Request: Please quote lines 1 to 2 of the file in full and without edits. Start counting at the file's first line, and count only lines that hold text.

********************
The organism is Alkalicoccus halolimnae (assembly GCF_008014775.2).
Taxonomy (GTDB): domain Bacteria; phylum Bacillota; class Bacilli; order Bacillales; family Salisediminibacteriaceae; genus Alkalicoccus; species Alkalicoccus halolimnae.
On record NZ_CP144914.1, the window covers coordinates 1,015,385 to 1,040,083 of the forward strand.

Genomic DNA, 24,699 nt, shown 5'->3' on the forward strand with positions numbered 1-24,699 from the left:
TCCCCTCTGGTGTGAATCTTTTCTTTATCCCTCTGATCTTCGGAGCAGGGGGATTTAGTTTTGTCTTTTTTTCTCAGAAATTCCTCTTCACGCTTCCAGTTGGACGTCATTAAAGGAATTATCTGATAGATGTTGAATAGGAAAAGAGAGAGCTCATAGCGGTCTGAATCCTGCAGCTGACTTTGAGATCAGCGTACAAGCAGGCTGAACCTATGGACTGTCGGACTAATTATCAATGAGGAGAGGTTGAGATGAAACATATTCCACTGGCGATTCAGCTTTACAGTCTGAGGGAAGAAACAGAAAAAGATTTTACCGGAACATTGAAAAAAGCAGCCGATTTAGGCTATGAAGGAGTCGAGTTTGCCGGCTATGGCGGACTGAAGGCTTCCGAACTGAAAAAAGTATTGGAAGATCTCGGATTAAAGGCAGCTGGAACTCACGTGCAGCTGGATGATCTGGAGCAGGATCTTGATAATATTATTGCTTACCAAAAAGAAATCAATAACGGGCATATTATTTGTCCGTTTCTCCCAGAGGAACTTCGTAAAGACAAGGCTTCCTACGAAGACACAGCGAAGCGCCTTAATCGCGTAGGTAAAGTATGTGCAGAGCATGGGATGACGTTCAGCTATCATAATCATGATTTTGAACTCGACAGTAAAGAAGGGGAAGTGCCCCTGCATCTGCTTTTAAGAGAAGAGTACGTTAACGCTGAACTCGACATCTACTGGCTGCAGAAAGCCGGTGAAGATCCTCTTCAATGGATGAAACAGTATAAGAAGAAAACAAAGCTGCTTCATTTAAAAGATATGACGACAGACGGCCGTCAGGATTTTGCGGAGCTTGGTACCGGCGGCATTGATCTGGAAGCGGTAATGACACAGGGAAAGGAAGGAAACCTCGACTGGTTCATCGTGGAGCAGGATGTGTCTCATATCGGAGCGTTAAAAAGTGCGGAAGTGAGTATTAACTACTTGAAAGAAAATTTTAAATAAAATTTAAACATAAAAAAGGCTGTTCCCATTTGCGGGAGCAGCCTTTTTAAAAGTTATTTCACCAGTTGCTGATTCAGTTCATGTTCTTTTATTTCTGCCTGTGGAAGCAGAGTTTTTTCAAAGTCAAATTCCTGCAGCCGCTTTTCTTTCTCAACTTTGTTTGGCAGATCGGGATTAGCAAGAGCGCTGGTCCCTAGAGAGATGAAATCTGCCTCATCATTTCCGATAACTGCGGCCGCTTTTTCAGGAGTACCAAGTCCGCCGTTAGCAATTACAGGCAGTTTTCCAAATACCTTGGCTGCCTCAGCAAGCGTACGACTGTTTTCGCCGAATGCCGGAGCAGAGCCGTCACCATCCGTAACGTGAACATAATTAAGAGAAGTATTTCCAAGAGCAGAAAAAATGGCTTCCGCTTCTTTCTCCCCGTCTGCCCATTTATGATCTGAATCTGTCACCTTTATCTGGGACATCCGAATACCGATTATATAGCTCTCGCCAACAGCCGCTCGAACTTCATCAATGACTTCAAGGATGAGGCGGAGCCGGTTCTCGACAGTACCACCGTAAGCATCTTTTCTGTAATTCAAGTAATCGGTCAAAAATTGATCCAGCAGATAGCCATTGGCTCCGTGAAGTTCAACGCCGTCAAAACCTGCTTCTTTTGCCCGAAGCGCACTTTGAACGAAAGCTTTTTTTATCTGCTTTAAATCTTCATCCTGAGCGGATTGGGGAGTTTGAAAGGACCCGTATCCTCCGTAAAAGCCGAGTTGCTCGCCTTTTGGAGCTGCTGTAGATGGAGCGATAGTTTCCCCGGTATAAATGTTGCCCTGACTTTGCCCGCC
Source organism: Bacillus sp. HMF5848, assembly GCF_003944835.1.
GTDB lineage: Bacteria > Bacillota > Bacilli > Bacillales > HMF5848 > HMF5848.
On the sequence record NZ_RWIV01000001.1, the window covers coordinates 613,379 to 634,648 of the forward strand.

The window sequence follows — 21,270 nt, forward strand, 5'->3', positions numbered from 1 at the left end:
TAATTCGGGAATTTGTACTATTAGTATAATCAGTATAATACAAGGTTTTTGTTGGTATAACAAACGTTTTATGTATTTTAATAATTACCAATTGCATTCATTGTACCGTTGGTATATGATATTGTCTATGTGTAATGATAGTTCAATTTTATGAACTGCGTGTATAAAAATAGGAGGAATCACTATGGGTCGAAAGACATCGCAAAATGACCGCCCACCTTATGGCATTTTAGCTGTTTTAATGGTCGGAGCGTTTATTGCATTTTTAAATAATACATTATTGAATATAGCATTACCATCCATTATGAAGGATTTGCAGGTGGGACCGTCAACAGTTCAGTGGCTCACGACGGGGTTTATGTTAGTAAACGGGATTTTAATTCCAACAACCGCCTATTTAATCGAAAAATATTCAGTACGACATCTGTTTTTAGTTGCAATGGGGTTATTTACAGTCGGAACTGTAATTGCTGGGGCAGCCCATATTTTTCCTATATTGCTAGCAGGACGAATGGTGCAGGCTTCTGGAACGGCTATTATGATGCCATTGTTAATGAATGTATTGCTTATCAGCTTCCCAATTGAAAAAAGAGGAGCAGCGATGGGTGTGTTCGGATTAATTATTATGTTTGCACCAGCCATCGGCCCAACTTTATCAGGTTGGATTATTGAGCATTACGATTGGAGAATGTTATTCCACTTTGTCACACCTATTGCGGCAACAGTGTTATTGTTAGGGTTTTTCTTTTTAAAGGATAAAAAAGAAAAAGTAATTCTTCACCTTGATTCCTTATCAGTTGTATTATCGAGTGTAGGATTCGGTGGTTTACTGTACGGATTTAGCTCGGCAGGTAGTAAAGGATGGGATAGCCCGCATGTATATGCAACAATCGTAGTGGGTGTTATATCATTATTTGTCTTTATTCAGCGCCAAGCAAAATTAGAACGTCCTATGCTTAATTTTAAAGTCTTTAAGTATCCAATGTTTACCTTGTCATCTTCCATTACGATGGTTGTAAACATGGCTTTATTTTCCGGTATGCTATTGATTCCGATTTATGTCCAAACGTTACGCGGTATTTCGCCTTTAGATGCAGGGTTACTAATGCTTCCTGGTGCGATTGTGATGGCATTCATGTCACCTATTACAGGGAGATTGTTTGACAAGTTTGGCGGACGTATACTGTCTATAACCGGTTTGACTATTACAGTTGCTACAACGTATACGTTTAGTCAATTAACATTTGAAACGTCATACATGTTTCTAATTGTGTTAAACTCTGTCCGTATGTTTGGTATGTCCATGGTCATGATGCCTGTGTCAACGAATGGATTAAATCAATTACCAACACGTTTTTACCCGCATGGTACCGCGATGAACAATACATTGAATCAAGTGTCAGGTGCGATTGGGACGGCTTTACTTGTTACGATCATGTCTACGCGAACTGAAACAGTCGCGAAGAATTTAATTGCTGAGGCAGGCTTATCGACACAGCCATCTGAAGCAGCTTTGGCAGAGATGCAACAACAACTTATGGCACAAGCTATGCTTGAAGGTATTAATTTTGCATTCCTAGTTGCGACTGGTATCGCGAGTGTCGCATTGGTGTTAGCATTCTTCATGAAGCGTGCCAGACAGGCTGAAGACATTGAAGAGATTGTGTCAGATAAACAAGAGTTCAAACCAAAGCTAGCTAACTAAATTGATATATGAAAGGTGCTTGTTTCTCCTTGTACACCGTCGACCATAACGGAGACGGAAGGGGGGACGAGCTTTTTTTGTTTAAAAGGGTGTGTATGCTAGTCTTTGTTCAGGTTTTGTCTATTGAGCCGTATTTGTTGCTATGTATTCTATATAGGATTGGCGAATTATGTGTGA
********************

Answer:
The organism is Alkalicoccus halolimnae (assembly GCF_008014775.2).
Taxonomy (GTDB): domain Bacteria; phylum Bacillota; class Bacilli; order Bacillales; family Salisediminibacteriaceae; genus Alkalicoccus; species Alkalicoccus halolimnae.